I find television very educating. Every time somebody turns on the set, I go into the other room and read a book. - Groucho Marx

Land of the Living Dead: White Zombie

by Kristen Bialik
Oct. 29, 2012

White Zombie is a 1932 horror film, widely accepted as the first feature length zombie film. The zombies are different from what you’d expect today. There’s no bloody stagger, no slack-jawed groans, or want of brains. Zombies in the film are soulless corpses who have been murdered and brought back to life, dead-eyed creatures who do manual labor and the evil bidding of the film’s antagonist, Murder Legendre. And yes, there’s a character named Murder Legendre. Played by the one and only Bela Lugosi, the fact that they named the lead role Murder is a prime example of why most critics panned the film – they found it unforgivably ridiculous. Audience and modern reception has been almost contentiously mixed as some try to bury it from the memory of early horror while others try to bring it back to life.

The film is about a young couple, Madeleine and Neil, who are soon to be married at the Haitian plantation of a recent acquaintance, Monsieur Beaumont. Secret motives are at play throughout the movie and Monsieur Beaumont’s is that he desperately wants to steal the love of Madeleine. When she refuses to run away with him, Beaumont turns to Murder Legendre, a sugar cane mill operator by day and zombie master on the side. Legendre and Beaumont strike a deal. Legendre will give Beaumont the means to turn his resistant beloved into a zombie. However, it never occurs to Beaumont that a voodoo master whose primary business strategy is employing a hoard of living dead in his factories might have ulterior motives of his own. Drama and horror ensues as Neil searches for his lost fiancée, Beaumont learns the hard way that zombies make crappy lovers, and Legendre works his sinister magic.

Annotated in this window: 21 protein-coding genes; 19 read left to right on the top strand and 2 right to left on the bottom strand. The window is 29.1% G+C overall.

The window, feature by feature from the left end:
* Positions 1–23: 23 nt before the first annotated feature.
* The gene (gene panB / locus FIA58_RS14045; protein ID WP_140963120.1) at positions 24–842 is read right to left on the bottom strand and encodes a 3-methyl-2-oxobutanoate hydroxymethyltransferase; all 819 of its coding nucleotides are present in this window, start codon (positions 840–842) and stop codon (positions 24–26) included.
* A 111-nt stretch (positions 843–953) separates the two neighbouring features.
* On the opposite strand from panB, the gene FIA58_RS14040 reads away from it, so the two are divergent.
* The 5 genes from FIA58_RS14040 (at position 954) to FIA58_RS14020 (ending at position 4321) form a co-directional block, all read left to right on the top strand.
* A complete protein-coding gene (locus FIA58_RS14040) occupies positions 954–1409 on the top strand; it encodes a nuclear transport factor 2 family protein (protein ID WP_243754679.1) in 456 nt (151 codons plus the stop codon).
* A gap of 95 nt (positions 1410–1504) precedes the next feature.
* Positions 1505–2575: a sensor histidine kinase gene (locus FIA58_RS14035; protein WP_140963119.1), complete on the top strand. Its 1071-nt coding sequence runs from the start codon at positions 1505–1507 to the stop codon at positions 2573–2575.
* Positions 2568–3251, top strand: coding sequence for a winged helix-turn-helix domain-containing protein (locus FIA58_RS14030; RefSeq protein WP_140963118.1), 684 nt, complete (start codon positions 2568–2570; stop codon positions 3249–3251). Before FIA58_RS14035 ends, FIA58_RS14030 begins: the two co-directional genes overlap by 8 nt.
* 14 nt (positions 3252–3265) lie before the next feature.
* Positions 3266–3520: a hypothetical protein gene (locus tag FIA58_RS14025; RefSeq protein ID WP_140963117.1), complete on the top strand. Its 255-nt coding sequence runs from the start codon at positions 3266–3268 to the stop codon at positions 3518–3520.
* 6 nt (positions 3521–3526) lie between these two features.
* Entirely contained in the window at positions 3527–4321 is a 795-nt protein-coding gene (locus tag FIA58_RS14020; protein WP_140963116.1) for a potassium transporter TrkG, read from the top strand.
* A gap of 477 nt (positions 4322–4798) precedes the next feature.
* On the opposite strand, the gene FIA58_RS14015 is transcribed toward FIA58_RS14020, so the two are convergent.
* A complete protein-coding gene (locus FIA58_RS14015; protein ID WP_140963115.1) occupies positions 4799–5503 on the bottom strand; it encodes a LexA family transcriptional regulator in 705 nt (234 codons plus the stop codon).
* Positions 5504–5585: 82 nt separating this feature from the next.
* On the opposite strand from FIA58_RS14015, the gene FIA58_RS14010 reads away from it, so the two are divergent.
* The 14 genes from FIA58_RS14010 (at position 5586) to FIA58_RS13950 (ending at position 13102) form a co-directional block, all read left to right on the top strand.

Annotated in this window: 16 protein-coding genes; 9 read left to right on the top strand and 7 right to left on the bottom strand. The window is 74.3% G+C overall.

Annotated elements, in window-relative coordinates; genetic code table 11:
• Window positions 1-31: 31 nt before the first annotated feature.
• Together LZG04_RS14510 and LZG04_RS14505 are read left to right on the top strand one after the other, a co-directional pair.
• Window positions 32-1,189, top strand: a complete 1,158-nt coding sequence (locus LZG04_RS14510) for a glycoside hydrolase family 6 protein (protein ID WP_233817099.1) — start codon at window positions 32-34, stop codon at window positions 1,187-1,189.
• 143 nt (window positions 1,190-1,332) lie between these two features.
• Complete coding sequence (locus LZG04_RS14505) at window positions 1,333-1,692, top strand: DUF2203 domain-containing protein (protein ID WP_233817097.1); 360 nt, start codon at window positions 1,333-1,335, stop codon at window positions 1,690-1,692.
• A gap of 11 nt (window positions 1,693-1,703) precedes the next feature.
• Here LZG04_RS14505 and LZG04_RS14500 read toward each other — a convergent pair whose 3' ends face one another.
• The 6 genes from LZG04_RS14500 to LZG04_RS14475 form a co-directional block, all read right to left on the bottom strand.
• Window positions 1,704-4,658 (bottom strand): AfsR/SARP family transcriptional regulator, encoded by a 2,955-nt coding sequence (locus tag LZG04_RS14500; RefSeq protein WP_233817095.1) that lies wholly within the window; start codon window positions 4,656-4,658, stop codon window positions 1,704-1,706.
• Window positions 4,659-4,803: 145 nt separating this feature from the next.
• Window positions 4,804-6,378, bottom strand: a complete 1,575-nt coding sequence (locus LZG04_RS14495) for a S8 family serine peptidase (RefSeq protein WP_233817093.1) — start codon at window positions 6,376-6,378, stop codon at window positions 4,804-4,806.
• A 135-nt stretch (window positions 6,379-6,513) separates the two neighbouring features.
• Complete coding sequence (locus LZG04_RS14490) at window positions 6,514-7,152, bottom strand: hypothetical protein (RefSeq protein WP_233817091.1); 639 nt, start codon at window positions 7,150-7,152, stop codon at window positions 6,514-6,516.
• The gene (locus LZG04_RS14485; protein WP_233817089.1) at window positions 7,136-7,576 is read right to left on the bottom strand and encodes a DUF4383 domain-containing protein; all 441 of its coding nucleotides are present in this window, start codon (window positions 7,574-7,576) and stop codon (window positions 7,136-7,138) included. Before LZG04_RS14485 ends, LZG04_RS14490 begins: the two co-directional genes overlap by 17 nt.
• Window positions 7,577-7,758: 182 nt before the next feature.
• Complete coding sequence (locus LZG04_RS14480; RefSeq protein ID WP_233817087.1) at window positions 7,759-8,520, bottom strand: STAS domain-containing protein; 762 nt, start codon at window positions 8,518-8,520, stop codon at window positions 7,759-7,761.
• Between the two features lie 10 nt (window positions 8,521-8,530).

White Zombie was made by the Halperin brothers, two independents without a track record in Hollywood who wanted to jump in on the horror film scene. Lugosi was by now a huge star from his role in Dracula but accepted an extremely low salary for the White Zombie role, with most reports ranging from $500 - $900. Why Lugosi even agreed to the role is itself a mystery (though, after turning down the massive hit Frankenstein, Lugosi was purportedly afraid to reject any starring role). The whole movie was shot in eleven days with set pieces borrowed from Universal films such as The Hunchback of Notre Dame and Lugosi’s own Dracula. The Halperin brothers were convinced that the early 1930 sound films were too talky, so White Zombie’s screenplay cut down on dialogue and played up action.

Unfortunately, critics and audiences eager to usher in talkies found the film’s over-the-top silent-era approach outdated and hammy. Critics lambasted the film. New York World-Telegram writer William Boehnel said, “The plot...is really ridiculous, but not so startlingly so as the acting." and the New York Evening Post’s Thornton Delehaney stated, “ The story tries to out–Frankenstein Frankenstein, and so earnest is it in its attempt to be thrilling that it overreaches its mark all along the line and resolves into an unintentional and often hilarious comedy." Commonweal writer Frederic Smith’s acerbic assessment was that White Zombie is “interesting only in measure of its complete failure.”